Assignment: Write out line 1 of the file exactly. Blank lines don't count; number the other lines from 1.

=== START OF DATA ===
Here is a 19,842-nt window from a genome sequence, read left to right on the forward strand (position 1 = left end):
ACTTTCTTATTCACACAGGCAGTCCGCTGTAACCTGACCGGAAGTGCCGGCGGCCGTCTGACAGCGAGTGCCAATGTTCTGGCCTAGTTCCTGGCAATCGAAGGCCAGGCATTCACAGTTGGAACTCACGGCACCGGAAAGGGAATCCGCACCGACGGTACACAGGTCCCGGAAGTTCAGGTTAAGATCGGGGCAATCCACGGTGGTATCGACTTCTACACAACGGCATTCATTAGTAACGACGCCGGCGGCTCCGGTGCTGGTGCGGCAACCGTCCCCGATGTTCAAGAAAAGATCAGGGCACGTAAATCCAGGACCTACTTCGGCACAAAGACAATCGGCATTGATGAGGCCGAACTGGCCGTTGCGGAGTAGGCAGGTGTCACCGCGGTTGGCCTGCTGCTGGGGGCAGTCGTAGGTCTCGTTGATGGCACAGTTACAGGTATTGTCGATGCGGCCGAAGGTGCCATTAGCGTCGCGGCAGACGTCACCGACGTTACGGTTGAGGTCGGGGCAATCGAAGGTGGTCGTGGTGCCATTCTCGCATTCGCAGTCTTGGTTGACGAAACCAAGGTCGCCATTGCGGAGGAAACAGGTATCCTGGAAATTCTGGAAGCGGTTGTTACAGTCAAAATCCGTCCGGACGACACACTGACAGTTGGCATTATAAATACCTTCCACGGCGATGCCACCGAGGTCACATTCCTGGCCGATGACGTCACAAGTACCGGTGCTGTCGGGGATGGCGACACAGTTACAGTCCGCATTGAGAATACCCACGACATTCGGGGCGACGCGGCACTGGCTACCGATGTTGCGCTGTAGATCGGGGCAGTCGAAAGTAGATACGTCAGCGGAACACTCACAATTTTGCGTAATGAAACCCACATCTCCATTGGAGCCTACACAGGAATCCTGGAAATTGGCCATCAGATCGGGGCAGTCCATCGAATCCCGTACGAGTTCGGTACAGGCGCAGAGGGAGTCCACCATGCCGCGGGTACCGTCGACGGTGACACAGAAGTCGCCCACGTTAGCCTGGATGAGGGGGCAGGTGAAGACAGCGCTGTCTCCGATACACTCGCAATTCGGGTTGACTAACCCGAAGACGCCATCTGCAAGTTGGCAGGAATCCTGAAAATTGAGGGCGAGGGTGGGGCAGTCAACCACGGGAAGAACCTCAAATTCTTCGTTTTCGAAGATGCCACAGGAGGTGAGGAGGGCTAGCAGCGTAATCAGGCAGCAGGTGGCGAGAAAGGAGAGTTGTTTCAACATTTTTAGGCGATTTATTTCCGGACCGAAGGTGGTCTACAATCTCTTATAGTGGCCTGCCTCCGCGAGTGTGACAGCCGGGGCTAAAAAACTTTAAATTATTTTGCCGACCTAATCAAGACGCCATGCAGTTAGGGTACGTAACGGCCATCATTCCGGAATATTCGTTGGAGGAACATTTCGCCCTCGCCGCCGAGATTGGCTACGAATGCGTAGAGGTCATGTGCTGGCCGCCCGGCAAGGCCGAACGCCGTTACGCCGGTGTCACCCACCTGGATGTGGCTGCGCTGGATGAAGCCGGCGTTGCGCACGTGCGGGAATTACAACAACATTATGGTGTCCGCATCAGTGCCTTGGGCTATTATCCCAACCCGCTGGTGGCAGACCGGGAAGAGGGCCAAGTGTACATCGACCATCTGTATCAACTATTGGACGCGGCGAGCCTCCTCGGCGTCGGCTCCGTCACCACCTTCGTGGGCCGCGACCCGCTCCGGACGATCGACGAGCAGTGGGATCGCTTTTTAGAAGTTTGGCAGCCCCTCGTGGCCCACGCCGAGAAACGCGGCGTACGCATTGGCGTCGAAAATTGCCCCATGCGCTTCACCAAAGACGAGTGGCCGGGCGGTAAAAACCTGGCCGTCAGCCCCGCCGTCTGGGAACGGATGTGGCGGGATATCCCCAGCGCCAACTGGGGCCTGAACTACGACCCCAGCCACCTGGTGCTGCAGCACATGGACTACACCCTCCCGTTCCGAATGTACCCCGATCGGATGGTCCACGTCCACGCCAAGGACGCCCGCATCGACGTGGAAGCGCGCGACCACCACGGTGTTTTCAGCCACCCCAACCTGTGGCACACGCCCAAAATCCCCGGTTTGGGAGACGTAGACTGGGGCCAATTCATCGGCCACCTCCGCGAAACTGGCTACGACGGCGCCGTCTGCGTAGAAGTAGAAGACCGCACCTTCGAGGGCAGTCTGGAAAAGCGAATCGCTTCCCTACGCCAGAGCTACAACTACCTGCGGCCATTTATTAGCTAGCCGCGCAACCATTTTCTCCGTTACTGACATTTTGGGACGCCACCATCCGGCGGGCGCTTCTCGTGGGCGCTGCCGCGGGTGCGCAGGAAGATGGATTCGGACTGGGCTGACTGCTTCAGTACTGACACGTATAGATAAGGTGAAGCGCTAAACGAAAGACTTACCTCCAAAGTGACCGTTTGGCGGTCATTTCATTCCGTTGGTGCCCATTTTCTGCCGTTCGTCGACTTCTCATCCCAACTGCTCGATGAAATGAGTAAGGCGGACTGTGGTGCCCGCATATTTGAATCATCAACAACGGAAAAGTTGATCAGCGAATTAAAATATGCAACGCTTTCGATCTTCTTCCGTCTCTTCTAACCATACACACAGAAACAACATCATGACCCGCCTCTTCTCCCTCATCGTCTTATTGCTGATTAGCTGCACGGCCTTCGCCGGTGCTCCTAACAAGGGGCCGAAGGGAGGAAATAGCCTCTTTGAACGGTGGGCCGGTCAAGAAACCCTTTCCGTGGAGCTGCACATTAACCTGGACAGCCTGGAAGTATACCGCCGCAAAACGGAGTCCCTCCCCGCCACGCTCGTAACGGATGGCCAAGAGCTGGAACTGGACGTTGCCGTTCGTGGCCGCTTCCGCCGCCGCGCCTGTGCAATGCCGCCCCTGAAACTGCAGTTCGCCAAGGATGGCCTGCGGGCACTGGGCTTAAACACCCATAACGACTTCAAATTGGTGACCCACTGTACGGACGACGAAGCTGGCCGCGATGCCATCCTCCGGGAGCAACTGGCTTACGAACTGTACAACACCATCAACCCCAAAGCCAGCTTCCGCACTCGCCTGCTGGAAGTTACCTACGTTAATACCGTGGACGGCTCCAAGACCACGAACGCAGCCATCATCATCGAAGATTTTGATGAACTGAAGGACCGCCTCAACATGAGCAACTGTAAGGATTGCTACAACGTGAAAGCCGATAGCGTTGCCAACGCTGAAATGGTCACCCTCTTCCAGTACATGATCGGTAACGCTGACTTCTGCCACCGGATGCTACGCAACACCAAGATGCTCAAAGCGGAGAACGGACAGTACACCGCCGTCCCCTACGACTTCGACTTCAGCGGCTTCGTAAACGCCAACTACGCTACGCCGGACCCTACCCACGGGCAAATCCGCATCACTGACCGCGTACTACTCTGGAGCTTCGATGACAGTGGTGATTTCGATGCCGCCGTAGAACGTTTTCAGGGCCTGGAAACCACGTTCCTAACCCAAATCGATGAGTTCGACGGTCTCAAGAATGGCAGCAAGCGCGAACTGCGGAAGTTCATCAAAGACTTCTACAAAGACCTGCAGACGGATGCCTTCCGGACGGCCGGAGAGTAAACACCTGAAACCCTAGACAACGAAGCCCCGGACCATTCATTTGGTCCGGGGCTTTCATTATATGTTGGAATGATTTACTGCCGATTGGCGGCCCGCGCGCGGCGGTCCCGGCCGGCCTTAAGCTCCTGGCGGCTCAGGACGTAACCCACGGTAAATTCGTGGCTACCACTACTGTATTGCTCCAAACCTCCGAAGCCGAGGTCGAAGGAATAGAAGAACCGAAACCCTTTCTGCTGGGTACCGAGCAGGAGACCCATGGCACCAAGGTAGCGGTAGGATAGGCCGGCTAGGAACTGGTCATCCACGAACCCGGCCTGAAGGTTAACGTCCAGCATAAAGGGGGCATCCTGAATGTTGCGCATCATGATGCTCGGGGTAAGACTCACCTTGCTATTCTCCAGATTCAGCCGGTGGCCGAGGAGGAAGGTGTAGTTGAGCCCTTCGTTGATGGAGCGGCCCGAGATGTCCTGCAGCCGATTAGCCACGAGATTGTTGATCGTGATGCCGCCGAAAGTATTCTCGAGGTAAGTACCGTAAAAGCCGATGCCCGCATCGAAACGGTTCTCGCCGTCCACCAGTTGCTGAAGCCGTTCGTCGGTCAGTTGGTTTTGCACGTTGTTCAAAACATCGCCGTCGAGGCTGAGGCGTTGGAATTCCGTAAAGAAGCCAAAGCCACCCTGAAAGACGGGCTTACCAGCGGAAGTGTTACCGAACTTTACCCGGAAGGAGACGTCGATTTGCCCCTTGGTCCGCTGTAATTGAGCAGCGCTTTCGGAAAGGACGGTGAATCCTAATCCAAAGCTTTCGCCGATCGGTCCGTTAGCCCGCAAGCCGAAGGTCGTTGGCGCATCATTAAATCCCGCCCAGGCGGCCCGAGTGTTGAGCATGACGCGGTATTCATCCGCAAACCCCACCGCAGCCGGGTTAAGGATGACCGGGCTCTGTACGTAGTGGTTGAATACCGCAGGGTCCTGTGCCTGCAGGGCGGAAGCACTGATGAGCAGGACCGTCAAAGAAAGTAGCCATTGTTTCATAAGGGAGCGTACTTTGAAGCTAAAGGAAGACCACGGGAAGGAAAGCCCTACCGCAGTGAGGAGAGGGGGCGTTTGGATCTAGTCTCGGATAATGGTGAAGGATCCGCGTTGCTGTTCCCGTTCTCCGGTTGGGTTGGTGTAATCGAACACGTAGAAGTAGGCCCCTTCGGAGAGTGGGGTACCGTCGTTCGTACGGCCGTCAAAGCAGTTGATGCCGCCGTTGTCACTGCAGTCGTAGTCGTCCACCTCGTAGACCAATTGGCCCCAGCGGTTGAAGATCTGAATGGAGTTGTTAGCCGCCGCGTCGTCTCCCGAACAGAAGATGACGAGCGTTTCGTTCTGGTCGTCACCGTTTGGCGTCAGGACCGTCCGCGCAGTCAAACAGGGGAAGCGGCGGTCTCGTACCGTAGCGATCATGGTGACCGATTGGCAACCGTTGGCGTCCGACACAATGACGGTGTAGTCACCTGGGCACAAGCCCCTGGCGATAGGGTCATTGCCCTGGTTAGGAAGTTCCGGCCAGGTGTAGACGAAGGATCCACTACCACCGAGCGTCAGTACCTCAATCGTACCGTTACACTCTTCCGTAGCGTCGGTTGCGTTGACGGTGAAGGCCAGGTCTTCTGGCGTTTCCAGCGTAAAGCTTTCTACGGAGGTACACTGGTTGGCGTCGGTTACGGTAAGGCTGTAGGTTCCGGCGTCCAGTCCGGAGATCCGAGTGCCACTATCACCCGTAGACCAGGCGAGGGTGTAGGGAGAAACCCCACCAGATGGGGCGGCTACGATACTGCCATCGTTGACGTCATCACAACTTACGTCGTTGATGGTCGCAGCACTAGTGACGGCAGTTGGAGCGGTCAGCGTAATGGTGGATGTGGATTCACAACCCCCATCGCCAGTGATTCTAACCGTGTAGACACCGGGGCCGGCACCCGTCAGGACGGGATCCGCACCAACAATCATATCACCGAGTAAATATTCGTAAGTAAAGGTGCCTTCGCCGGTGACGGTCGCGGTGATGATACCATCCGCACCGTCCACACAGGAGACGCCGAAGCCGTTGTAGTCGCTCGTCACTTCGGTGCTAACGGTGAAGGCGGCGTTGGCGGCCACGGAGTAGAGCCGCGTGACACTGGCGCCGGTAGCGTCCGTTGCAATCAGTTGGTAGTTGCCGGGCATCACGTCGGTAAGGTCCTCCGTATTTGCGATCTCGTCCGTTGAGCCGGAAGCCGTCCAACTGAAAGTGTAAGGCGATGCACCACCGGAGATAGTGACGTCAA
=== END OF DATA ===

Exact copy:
Here is a 19,842-nt window from a genome sequence, read left to right on the forward strand (position 1 = left end):